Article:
According to related reports, AMD had suffered losses for 7 consecutive quarters, most of which were related to operating expensive chip manufacturing plants. The construction cost of those chip production plants is generally between US$3 billion and US$5 billion, and a lot of funds are needed to upgrade their technology and equipment each year. AMD’s new management believes that splitting the chip manufacturing industry is the best choice to continue to maintain its competitiveness and avoid being marginalized. At the time, AMD’s CEO Dirk Meyer explained this: “AMD has explored an innovative path that allows us to focus on innovative designs without the need to invest heavily in semiconductor production.”

Since then, IDM players have begun to get lonely in the competition of advanced technology, and the foundry model has begun to show its edge.

 Speed ​​of elimination

As IDM began to seek transformation, the race for advanced processes continued to extend downward under the guidance of Moore’s Law. During the downward development of the 65nm process, the advanced process market ushered in a brief calm. And just after entering the 45nm node, the market has undergone new changes. The number of players exiting the advanced process no longer decreases significantly, but the frequency of market elimination has begun to accelerate-each new generation of new nodes is updated, Some players are eliminated.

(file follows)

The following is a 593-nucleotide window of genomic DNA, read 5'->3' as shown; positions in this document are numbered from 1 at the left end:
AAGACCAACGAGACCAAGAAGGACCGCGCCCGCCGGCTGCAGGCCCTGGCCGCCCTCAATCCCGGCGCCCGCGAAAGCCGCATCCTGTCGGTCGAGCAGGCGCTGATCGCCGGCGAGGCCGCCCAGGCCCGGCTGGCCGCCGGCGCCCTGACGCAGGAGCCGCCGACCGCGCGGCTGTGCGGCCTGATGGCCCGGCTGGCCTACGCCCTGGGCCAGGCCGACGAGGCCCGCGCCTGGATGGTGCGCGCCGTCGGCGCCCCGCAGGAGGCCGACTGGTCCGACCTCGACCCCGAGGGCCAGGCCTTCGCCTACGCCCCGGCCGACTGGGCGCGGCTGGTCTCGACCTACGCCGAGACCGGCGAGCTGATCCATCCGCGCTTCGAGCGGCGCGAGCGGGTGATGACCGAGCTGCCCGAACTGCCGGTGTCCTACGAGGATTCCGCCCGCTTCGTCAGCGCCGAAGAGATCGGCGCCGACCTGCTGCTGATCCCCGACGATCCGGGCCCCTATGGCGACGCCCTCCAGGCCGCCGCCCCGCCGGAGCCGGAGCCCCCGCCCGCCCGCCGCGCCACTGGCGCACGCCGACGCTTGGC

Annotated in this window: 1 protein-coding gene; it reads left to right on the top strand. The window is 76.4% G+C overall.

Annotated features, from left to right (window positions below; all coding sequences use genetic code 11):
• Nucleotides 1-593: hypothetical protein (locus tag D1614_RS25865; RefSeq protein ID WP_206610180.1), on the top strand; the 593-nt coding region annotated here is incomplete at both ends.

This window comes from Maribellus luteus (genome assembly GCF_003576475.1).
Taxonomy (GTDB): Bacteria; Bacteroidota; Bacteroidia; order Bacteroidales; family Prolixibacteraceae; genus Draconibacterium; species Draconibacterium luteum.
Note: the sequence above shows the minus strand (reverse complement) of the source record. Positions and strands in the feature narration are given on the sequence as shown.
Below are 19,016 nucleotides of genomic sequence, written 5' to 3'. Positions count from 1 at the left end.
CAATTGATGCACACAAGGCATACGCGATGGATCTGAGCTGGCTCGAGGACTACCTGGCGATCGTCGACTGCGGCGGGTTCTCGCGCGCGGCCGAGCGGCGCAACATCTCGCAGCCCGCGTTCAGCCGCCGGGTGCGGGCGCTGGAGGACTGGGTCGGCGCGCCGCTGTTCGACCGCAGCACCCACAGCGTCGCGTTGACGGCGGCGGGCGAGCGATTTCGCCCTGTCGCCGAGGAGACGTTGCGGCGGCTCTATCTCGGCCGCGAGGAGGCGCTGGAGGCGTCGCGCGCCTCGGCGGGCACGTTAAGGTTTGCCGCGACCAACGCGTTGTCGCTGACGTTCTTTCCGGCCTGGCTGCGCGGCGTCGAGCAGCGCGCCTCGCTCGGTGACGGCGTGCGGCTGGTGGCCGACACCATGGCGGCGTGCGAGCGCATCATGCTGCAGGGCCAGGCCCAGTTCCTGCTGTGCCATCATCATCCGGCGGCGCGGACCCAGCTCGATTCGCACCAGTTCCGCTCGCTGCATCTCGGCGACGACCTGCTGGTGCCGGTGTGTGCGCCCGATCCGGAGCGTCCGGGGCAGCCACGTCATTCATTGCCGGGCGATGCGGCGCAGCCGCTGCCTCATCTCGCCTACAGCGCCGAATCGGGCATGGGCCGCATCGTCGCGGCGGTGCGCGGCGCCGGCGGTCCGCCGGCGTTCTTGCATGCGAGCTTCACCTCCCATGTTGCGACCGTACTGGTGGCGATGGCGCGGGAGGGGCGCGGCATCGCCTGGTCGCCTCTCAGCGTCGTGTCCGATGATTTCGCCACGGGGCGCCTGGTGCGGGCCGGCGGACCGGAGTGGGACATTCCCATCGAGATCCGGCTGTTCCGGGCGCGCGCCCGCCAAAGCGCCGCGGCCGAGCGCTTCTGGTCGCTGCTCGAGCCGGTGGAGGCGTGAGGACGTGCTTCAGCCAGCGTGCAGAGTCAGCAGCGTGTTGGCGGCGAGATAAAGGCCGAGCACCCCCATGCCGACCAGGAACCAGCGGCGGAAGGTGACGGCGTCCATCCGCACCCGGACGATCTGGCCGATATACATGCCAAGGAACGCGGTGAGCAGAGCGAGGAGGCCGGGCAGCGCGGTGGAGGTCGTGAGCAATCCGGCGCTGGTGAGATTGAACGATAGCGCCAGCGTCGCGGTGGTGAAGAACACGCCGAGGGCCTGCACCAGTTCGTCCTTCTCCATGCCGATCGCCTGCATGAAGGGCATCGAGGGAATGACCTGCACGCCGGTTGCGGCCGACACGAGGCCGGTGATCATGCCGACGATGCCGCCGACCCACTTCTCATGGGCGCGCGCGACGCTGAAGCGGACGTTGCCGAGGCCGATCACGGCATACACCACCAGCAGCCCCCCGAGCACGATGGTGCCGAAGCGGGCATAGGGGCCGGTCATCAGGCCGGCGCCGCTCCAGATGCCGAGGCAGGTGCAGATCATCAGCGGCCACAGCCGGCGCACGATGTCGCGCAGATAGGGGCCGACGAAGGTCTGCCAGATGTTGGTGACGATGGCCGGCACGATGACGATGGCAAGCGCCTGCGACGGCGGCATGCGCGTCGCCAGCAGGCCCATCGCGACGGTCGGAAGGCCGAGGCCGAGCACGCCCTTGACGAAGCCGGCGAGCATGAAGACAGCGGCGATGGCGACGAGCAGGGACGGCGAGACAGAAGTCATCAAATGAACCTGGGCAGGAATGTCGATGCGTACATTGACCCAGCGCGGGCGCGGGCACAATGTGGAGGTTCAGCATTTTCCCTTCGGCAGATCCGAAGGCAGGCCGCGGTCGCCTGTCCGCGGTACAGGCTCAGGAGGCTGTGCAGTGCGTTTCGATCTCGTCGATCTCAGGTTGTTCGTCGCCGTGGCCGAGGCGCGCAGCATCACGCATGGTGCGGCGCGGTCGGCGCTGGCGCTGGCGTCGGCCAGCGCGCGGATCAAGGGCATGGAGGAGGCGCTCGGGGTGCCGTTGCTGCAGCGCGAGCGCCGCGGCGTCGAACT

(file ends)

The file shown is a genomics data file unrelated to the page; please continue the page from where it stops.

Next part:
It can be seen from the figure at the beginning of the article that from the transition from 45nm to 22nm/20nm devices, the number of advanced process players has decreased from 14 to 7, including TI, STM and other companies.

And we all know that TI, as the world’s largest analog chip manufacturer, has extremely high gross profit margins. Why do such “not bad money” manufacturers have to abandon the pursuit of advanced process technology? Is advanced process bad? According to relevant reports in 2010, TI announced that it would abandon the R&D of 32nm and below, while on the other hand they were actively acquiring second-hand production lines. Analysts at the time said that TI does not need very advanced manufacturing processes, because the current (2010) first-class analog circuit is at the 0.18 micron level, so its acquisition of second-hand production lines is very reasonable. “For TI, the complexity of the 32nm process, immersion lithography, and repeated pattern exposure are too difficult,” said Didier Scemama, a semiconductor analyst at ABN Amro Bank in London. cost.”

So after this round of knockouts, after entering the 22nm/20nm node, most companies with advanced technology manufacturing are foundries. It can be said that after entering the 22nm/20nm node, advanced technology has become a competition among wafer foundries, and they have also become the main force in advancing advanced technology.